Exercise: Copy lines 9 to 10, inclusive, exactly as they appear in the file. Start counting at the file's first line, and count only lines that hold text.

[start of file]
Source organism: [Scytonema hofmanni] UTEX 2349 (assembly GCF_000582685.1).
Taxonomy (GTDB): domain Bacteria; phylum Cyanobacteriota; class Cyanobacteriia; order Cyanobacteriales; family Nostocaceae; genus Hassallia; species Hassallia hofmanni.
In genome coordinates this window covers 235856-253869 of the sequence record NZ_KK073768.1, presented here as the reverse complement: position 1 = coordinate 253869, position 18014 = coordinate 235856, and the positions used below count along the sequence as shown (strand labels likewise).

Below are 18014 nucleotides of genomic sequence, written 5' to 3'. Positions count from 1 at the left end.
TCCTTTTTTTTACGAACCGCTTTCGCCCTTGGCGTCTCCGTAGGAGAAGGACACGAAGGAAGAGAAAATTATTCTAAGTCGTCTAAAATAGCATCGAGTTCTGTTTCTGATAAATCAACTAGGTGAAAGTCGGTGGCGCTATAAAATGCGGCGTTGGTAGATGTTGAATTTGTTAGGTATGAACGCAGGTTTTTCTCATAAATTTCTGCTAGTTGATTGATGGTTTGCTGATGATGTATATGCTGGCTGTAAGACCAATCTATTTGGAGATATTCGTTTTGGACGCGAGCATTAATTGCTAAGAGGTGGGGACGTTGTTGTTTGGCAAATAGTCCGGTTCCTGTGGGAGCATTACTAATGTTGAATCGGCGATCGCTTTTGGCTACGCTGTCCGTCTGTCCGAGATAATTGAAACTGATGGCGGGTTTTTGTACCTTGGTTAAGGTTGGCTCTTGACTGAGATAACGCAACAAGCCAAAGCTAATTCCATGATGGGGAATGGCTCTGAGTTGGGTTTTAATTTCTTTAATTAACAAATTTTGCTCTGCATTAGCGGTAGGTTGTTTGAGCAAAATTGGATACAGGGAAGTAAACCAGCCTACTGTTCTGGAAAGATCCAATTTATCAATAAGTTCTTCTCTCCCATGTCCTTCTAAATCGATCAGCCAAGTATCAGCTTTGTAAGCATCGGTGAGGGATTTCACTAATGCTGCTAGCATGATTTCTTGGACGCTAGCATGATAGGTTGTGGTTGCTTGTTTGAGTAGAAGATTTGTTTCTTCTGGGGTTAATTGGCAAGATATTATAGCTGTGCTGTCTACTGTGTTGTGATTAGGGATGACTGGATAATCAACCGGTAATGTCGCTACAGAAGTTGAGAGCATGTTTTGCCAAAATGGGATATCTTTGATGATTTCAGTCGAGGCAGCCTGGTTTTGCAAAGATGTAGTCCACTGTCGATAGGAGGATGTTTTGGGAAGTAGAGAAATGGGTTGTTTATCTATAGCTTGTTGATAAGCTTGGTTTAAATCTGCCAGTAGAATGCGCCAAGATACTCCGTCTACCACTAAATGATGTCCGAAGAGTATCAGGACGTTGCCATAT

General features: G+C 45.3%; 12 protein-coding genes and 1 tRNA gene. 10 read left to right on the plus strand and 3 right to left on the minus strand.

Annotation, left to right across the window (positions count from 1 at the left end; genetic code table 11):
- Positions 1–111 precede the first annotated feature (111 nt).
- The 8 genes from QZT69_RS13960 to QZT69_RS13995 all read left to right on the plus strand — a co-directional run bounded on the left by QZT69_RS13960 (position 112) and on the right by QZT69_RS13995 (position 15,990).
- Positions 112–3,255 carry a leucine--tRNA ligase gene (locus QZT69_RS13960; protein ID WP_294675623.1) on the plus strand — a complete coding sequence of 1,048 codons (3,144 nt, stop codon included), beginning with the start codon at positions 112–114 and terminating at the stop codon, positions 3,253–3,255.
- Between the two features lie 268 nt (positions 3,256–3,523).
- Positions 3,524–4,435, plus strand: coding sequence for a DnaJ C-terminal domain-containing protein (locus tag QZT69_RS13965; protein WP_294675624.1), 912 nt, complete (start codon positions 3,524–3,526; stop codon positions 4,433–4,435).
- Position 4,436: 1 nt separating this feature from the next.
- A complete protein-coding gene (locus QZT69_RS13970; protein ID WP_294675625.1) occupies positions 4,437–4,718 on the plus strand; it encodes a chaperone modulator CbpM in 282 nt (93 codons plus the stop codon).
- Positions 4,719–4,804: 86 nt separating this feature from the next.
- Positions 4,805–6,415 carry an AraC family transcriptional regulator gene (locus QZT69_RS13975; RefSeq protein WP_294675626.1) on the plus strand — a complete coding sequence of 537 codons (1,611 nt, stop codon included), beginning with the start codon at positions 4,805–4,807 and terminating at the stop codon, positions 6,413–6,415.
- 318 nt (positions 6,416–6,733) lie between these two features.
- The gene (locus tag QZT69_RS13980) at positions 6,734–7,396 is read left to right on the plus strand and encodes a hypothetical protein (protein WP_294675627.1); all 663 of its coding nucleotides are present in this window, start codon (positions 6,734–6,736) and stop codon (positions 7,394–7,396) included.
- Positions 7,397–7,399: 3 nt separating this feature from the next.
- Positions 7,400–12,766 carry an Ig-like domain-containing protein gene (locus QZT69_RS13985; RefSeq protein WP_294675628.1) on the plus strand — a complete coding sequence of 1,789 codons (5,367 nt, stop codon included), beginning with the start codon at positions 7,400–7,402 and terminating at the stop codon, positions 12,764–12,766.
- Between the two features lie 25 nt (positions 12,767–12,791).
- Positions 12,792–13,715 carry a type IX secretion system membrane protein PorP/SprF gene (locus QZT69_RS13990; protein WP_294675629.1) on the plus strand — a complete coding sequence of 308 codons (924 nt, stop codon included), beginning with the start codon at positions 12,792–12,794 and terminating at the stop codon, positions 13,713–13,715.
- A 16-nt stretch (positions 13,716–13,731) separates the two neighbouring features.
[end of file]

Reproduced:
- The 8 genes from QZT69_RS13960 to QZT69_RS13995 all read left to right on the plus strand — a co-directional run bounded on the left by QZT69_RS13960 (position 112) and on the right by QZT69_RS13995 (position 15,990).
- Positions 112–3,255 carry a leucine--tRNA ligase gene (locus QZT69_RS13960; protein ID WP_294675623.1) on the plus strand — a complete coding sequence of 1,048 codons (3,144 nt, stop codon included), beginning with the start codon at positions 112–114 and terminating at the stop codon, positions 3,253–3,255.